We are now living in challenging times due to the COVID-19 outbreak as we work from home, self-isolate, and protect the vulnerable. I must say a big thanks to my employer, Rapid7, for having a robust system that enables working from home. Our IT teams have worked around the clock to expand services for remote workers so that we can continue to deliver value for our customers. Well done, all!
Still, as IT and network security staff around the world hurry to roll out more and more VPN and remote access services, it’s important to recognize that security or operational issues can arise. For example:
- Employees and contractors may use personal computers to connect to the workplace. These may be unpatched or contain malware.
- Opening ports/services on firewalls may result in unexpected behavior/traffic.
- Load balancing may not work as expected. Without visibility as to what is happening, it will be impossible to tell whether certain ingress/egress points are overloaded.
- It’s more difficult to spot suspicious users and activity if the number of connections suddenly ramp up. Who is connecting into the network and what are they accessing/downloading?
Don’t lose visibility into what is happening on your network
With the rush to roll out extended remote access services, we need to be careful about not leaving our networks open to attack. A rushed change to open up more connectivity through a firewall could leave a network vulnerable.
Mistakes with firewall changes are not uncommon. I remember working with a customer some time ago who had questions about an inbound network traffic report. Within the report, there was activity reported over TCP port 1433. Clients from a number of countries were trying to connect to MSSQL servers hosted within their network. The customer claimed that it was not possible. I checked the report, which was also backed up by a number of Intrusion Detection System (IDS) events that suggested that someone was trying to brute force the database SA account. I asked the customer to double-check their firewall tables, and they found that someone did leave port 1433 open. An external contractor had requested access, and instead of only allowing access to them, the change left it open to anyone.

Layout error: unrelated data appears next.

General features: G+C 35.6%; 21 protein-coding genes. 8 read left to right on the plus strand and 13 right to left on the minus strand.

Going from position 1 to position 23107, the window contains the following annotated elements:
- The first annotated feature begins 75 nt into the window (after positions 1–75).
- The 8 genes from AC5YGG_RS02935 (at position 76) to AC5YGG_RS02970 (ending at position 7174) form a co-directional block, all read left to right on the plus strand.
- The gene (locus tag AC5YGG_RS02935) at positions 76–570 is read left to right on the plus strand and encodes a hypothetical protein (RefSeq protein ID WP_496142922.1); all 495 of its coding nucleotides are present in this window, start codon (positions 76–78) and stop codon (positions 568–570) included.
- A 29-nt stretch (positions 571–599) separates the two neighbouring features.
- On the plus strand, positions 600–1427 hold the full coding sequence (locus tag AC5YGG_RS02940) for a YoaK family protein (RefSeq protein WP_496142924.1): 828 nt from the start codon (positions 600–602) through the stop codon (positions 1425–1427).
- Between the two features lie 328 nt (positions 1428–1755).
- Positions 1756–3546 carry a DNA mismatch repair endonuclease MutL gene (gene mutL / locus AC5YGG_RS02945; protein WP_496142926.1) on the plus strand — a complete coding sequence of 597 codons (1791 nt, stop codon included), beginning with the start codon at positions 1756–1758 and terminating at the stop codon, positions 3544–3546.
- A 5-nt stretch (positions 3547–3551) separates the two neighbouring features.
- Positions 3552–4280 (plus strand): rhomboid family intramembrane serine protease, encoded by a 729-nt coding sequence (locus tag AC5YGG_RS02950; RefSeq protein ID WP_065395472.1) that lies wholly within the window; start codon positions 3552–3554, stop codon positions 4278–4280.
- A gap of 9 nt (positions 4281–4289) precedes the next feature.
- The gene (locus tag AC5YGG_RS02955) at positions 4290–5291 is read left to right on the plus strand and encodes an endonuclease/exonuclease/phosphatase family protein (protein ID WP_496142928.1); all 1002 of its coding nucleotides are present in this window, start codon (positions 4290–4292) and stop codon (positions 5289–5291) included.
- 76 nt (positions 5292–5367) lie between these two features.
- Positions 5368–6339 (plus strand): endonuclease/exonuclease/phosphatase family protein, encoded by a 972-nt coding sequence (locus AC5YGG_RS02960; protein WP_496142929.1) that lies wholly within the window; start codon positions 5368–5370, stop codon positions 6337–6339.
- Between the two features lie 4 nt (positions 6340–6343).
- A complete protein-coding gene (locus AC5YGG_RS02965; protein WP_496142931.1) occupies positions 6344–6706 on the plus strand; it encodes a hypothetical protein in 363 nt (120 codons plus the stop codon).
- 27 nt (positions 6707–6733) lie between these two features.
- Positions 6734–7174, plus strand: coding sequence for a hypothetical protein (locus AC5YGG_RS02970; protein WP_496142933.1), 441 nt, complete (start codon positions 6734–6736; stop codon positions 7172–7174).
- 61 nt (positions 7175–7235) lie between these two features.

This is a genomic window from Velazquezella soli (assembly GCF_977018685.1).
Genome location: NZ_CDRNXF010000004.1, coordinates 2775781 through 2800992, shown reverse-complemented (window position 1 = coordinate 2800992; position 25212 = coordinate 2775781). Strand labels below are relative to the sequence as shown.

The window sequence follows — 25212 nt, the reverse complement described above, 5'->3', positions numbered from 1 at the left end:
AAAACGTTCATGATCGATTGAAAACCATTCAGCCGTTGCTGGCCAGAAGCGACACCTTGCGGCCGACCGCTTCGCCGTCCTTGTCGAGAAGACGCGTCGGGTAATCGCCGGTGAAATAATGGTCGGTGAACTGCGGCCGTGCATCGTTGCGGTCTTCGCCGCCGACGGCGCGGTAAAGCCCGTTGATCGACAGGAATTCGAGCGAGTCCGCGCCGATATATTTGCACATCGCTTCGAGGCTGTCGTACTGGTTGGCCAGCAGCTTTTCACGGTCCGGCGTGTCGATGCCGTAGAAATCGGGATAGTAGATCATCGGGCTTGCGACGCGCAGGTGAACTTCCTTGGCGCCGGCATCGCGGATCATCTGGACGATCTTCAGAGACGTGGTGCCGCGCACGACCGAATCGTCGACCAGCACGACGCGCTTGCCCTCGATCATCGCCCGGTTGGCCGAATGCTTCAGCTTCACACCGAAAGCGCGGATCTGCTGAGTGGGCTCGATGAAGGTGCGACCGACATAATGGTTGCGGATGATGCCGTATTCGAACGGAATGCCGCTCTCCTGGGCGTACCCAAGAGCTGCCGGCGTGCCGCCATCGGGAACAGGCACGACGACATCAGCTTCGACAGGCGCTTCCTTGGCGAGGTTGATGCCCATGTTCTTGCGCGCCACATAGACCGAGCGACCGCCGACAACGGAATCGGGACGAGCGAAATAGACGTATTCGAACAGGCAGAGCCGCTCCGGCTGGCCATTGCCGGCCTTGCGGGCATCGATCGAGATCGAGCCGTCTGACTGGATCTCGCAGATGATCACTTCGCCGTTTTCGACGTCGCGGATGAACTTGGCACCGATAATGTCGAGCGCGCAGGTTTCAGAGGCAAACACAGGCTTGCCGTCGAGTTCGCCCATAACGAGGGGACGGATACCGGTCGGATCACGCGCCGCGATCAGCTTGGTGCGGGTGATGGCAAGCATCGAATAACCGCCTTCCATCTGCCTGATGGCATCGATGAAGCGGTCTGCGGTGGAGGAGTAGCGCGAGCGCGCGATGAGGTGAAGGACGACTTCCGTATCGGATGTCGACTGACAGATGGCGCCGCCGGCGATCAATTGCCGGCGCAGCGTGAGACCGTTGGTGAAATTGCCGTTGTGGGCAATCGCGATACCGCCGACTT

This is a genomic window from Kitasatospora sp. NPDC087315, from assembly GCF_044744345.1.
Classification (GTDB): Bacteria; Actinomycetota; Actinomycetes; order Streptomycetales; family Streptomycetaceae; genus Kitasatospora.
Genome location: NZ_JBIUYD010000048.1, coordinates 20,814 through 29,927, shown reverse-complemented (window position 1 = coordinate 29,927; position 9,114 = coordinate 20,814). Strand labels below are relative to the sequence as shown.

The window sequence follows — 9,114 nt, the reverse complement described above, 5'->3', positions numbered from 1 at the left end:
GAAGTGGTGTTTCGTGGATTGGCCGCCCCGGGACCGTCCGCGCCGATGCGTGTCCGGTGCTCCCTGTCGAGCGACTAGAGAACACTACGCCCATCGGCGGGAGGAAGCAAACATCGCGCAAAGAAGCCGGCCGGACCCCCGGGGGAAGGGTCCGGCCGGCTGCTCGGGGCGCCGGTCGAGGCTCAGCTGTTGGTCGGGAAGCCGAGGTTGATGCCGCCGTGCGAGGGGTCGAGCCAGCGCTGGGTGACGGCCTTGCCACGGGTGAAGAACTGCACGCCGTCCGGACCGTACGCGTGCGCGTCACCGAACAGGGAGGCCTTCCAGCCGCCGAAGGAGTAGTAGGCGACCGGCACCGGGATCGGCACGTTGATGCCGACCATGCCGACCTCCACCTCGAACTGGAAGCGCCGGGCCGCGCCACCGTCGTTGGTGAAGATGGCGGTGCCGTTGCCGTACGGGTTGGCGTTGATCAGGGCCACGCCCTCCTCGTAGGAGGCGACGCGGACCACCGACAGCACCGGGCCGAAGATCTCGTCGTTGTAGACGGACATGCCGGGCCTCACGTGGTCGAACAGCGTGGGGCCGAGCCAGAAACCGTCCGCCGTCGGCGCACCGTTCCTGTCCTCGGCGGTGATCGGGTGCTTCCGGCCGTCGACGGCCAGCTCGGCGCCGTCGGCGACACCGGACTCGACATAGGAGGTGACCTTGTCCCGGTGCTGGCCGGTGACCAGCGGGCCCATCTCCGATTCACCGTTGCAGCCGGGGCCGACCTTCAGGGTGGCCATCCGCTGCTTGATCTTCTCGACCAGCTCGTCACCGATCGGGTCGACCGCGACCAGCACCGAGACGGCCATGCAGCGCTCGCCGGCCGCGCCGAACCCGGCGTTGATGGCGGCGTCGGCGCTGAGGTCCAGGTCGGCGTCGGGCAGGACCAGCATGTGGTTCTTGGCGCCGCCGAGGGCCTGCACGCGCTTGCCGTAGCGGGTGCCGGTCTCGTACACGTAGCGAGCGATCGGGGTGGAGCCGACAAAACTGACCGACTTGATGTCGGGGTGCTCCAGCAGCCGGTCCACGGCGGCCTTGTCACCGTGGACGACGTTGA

It’s important to note that while COVID-19 dominates the news right now, there are lots of other infosec issues worth keeping an eye on. An example of this is the newly detected vulnerability with the SMBv3 protocol. Rapid7 recommends blocking TCP port 445 at all points of network ingress and egress to prevent SMB traffic to or from the internet. Make sure you have visibility of network traffic going to and from your firewalls in case a port such as TCP 445 gets opened accidentally as part of a firewall change request.
Network traffic analysis
One method to gain visibility on your network, including home users, is to monitor network traffic going to and from your ingress/egress points. Rapid7 recently announced an Open Preview program for Network Traffic Analysis in InsightIDR, our SIEM solution. Rapid7’s proprietary Deep Packet Inspection data transforms packet capture into human-readable and actionable insights—avoiding the complexity and overhead of full packet capture without compromising detail. What’s unique about this feature is that it is application-aware, so you can see which applications are in use.
The image below shows an example of what you should be watching out for. Here we can see a number of applications in use where the client initiating them is outside the network. The actual query used was:
Drilling down on this, we can reveal more about what was targeted. Here, we can see the destination asset that was connected to, plus the user associated with this system.
While times are challenging right now, simple steps like gaining real-time and historical visibility as to what traffic is entering and leaving our networks have the potential to save us a lot of time in the future and keep our assets and employees safer. If you are an InsightIDR customer, you can download an Insight Network Sensor today. When installed, check out the dashboard card library, where you can quickly build a north/south perimeter-focused dashboard.